The Paul McCartney Song a Musicologist Said Is ‘Simple to a Fault’ Still Rakes in Money Every Year 

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Since its release, Paul McCartney’s song “Wonderful Christmastime” has sharply divided fans. While some people see it as a holiday classic, others find it cloying and repetitive. When discussing the song, a musicologist said its flaw for many lies in its simplicity. Still, the holiday song is incredibly successful.

A musicologist broke down why a Paul McCartney song annoys fans

In 1979, McCartney released the song “Wonderful Christmastime.” In the decades since its release, people have struggled to decide whether it is a holiday classic or a song with no place in the Christmas canon. Musicologist Nate Sloan said one of the song’s biggest problems is that it is “simple to a fault.”

“It moves through the verse section of the song faster than a sleigh with no brakes,” Sloan told Mental Floss. “Before you know it, ‘that’s enough’ and we’re off to the titular chorus. It’s like you’ve barely finished your eggnog before someone shoves a plate of ham in your face. The only variation comes with the bridge section, ‘the choir of children sing their song.’ Is their song ‘ding dong?’ Or are bells ringing simultaneously? Either way it’s not the most inventive passage.”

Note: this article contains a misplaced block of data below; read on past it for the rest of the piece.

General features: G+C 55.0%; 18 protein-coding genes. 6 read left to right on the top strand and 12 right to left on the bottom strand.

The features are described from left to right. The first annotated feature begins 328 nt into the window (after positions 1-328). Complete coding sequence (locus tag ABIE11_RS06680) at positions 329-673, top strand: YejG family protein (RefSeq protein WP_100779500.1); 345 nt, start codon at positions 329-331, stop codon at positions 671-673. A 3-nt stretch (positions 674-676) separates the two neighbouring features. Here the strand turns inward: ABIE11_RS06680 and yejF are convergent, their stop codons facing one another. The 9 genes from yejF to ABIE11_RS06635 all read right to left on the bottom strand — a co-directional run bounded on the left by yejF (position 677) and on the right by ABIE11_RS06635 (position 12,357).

Sloan said people may also have a problem with the song’s instrumentation. Because of its modern sound, it didn’t fit in with traditional holiday songs.

“On ‘Wonderful Christmastime,’ the Prophet-5 by contrast is staccato, harsh, and tinny — it’s a bold choice by McCartney, and a testament to his experimentation with an instrument that would soon become an industry standard but was less than a year old at the point when he recorded ‘Wonderful Christmastime.’”

Despite the reasons why people may hate the song, it’s clear that enough people are fans. In 2010, Forbes reported that McCartney rakes in between $400,000 and $600,000 on the song each year. This potentially puts his total earnings on the song over $20 million since its release.

Sloan said he still saw the song as a ‘welcome relief’

Though Sloan can understand why people dislike the song, he appreciates it. 

“The lyrics are direct, simple, and universal — all key qualities of a good pop song, and as true of a good Christmas song,” Sloan explained. “Repetition is key here, as well. Over the course of the song, you hear the title phrase 17 times, so by the time you’ve finished listening that lyric is burned into your synaptic pathways for all Christmas future.”

He feels that it breaks from tradition in an incredibly refreshing way.

“In the increasingly rigid annual rotation of holiday songs, ‘Wonderful Christmastime’ stands out for its timbral palette and inventive chord structure,” he said. “And for that reason, I find it a welcome relief from the familiar strains of Mariah [Carey] and Bing [Crosby].”

Paul McCartney did not take much time to write the song

Paul McCartney plays guitar and sings with Linda McCartney, who holds a microphone. Three bagpipers stand behind them amongst silver Christmas trees.
Paul and Linda McCartney | David Redfern/Redferns

“Wonderful Christmastime” continues to be a cash cow for McCartney. This is impressive, especially given the amount of time it took him to write it. Per The Sunday Post, McCartney cranked out the song in just ten minutes during the summer. Apparently, it doesn’t take all that much time to write one of the most famous Christmas songs of all time.

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